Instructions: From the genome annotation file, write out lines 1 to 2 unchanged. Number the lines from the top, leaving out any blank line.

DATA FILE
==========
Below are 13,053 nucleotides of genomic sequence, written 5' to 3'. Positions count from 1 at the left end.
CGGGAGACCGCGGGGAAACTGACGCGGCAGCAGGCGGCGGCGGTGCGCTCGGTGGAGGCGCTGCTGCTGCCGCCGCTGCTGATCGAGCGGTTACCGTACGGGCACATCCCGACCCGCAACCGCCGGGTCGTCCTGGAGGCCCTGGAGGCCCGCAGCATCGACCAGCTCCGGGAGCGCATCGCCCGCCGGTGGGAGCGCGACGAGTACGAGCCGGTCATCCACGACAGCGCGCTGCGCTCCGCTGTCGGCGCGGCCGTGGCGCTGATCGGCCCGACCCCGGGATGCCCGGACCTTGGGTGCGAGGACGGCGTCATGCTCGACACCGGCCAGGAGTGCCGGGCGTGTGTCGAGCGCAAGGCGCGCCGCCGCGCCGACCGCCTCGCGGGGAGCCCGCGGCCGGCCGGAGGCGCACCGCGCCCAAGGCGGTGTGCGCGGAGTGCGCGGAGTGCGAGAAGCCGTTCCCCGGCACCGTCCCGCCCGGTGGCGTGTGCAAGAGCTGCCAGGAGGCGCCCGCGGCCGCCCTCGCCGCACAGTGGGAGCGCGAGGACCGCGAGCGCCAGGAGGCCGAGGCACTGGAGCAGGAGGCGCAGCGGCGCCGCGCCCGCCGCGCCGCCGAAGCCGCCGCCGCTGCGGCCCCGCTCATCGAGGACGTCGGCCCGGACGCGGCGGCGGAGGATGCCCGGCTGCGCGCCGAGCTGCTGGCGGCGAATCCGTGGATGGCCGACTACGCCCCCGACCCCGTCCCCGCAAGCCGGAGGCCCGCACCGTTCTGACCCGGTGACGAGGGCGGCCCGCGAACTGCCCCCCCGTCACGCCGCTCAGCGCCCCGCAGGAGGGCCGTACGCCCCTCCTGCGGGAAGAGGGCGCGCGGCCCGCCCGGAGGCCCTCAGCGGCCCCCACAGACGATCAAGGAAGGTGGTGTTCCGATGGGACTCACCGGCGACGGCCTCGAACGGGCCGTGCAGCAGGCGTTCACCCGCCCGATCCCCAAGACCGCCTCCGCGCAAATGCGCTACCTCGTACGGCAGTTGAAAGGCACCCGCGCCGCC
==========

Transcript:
Below are 13,053 nucleotides of genomic sequence, written 5' to 3'. Positions count from 1 at the left end.
CGGGAGACCGCGGGGAAACTGACGCGGCAGCAGGCGGCGGCGGTGCGCTCGGTGGAGGCGCTGCTGCTGCCGCCGCTGCTGATCGAGCGGTTACCGTACGGGCACATCCCGACCCGCAACCGCCGGGTCGTCCTGGAGGCCCTGGAGGCCCGCAGCATCGACCAGCTCCGGGAGCGCATCGCCCGCCGGTGGGAGCGCGACGAGTACGAGCCGGTCATCCACGACAGCGCGCTGCGCTCCGCTGTCGGCGCGGCCGTGGCGCTGATCGGCCCGACCCCGGGATGCCCGGACCTTGGGTGCGAGGACGGCGTCATGCTCGACACCGGCCAGGAGTGCCGGGCGTGTGTCGAGCGCAAGGCGCGCCGCCGCGCCGACCGCCTCGCGGGGAGCCCGCGGCCGGCCGGAGGCGCACCGCGCCCAAGGCGGTGTGCGCGGAGTGCGCGGAGTGCGAGAAGCCGTTCCCCGGCACCGTCCCGCCCGGTGGCGTGTGCAAGAGCTGCCAGGAGGCGCCCGCGGCCGCCCTCGCCGCACAGTGGGAGCGCGAGGACCGCGAGCGCCAGGAGGCCGAGGCACTGGAGCAGGAGGCGCAGCGGCGCCGCGCCCGCCGCGCCGCCGAAGCCGCCGCCGCTGCGGCCCCGCTCATCGAGGACGTCGGCCCGGACGCGGCGGCGGAGGATGCCCGGCTGCGCGCCGAGCTGCTGGCGGCGAATCCGTGGATGGCCGACTACGCCCCCGACCCCGTCCCCGCAAGCCGGAGGCCCGCACCGTTCTGACCCGGTGACGAGGGCGGCCCGCGAACTGCCCCCCCGTCACGCCGCTCAGCGCCCCGCAGGAGGGCCGTACGCCCCTCCTGCGGGAAGAGGGCGCGCGGCCCGCCCGGAGGCCCTCAGCGGCCCCCACAGACGATCAAGGAAGGTGGTGTTCCGATGGGACTCACCGGCGACGGCCTCGAACGGGCCGTGCAGCAGGCGTTCACCCGCCCGATCCCCAAGACCGCCTCCGCGCAAATGCGCTACCTCGTACGGCAGTTGAAAGGCACCCGCGCCGCC